Written by Rebecca Manley, Stylist at Urban Betty Salon

There’s one trend in hair that remains from year to year, so much so that it is practically a hair coloring rule of thumb. We all know it. We’ve all seen it. We’ve all heard it: Dye your hair darker for fall and winter, and brighter in spring and summer. And while there’s no shortage of icy blondes in winter and sun-kissed brunettes in summer, there is an influx of coppers and chocolates and rich warmer tones that accompany the never ending Christmas music and pumpkin spice everything that comes when fall rolls around.

Call me traditional, but I love this trend. It allows for a change as subtle or dramatic as you’d like it to be. For me this past fall I made a change from a grown out, bright blonde foil highlight to an all-over, dimensional copper red. I’ll admit it is a bit darker of a color than what I’ve been used to, but I’ve kept it all winter because it is so low maintenance (thanks to Kérastase’s Reflection line of products and Elixir Ultime). The red has faded and changed tone beautifully, and who has time to worry about hair when the holidays are upon us anyway?

However now that we’ve entered the new world of 2018 and spring is sure to come, I, like many of you, now wonder what’s next for my hair journey. What is the easiest and healthiest way to transition back to being bright and light? This stylist’s answer: Balayage.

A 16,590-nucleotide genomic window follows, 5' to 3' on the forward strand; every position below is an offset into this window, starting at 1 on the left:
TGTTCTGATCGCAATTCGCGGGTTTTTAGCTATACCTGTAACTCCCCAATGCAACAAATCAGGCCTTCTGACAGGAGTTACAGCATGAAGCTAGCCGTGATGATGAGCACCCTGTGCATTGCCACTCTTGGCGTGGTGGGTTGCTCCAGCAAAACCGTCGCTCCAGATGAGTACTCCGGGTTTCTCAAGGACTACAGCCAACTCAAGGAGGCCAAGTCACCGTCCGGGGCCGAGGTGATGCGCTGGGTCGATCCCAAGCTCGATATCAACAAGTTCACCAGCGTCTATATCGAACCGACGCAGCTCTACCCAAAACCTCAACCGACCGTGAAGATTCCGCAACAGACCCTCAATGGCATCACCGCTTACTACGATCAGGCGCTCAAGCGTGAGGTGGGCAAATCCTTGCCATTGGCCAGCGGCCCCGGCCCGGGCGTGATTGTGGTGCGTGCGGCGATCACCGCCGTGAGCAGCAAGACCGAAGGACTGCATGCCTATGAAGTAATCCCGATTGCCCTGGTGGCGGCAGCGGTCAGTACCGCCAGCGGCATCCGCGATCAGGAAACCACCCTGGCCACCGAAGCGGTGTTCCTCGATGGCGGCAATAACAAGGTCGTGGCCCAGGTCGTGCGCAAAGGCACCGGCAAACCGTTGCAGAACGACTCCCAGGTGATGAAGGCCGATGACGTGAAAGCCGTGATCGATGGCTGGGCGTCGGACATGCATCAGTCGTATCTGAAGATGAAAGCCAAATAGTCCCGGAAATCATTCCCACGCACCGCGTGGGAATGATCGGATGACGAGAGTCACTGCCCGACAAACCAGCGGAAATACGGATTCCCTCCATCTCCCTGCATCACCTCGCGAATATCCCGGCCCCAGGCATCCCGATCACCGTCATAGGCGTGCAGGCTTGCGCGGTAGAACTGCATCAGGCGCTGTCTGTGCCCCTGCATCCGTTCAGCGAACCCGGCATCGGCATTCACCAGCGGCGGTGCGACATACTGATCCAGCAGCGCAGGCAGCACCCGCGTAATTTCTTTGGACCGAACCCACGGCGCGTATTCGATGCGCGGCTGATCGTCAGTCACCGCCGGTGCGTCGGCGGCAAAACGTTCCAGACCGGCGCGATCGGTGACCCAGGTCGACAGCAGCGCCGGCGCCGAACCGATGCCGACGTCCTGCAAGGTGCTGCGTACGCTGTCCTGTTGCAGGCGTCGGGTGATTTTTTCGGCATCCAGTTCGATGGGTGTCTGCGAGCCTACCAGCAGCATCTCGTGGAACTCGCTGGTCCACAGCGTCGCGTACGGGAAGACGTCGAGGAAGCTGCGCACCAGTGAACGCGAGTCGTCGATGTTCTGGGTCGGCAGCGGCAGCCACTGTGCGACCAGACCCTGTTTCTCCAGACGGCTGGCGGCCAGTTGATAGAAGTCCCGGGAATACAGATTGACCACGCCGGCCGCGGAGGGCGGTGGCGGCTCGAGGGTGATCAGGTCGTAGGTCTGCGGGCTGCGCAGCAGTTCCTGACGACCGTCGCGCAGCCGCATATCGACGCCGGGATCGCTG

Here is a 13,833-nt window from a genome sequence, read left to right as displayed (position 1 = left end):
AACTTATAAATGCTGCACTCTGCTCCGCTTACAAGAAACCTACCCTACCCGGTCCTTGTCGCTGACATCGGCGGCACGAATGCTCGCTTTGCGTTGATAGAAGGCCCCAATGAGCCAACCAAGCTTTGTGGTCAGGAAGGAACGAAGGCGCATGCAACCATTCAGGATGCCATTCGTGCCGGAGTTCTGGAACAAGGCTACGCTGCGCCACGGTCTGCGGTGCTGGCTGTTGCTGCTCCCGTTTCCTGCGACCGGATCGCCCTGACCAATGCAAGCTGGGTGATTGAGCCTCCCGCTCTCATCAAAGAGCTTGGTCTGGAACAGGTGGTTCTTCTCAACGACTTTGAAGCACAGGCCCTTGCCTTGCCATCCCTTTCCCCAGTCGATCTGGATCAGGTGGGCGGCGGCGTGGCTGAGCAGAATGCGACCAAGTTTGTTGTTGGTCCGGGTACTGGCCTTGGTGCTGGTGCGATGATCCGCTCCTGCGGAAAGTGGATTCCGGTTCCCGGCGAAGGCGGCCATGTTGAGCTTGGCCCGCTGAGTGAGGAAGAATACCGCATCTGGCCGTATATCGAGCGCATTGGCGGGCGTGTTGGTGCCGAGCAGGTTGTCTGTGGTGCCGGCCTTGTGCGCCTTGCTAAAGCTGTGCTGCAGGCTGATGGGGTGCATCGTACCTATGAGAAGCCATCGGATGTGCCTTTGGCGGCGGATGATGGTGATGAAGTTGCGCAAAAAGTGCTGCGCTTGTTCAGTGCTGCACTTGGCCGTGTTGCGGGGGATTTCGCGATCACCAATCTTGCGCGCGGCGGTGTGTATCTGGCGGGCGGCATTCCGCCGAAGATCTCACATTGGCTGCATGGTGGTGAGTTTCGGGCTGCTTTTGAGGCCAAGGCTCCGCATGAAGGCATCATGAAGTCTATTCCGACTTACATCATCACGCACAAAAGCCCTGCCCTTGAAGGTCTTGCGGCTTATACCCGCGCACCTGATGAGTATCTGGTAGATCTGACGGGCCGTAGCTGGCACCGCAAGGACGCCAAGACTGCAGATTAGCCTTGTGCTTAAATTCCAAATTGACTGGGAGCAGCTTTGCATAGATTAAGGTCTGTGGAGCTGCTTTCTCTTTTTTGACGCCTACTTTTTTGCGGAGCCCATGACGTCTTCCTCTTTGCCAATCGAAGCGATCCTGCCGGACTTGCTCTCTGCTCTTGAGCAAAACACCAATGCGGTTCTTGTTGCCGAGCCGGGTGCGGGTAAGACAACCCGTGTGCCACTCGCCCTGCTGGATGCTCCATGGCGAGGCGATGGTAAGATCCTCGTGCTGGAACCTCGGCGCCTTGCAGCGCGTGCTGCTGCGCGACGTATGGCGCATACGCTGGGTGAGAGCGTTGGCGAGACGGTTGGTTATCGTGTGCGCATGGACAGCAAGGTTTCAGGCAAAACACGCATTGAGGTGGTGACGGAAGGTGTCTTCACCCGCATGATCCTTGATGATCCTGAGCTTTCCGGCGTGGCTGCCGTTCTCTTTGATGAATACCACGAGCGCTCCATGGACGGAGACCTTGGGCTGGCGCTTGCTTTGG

Balayage (BAH-LEE-ahge or BAH-LAY-ahge) is one of the most popular modern trends in hair coloring techniques today. Translating to “to sweep” or “to paint”, your hairstylist will literally paint the lightener onto sections of hair in upward and downward sweeping motions creating a softly blended, more natural looking, rooty result compared to that of traditionally foiled highlights. Many people enjoy this technique because it allows for a softer grow out, meaning you can often go longer between highlight appointments and therefore put a little less stress on your hair. And if you can’t stand the sight of your roots, your maintenance appointments may only consist of a root color touch up with or without a toner for the highlights depending on your vision for your hair. It’s as easy as that.

So if you don’t know what to do next with your deeper winter locks, “springing” into balayage may be a good option for you. Many UB stylists have a speciality in balayage and are more than happy to consult with you and create your best hair for the season. Let’s make this new year healthy and bright!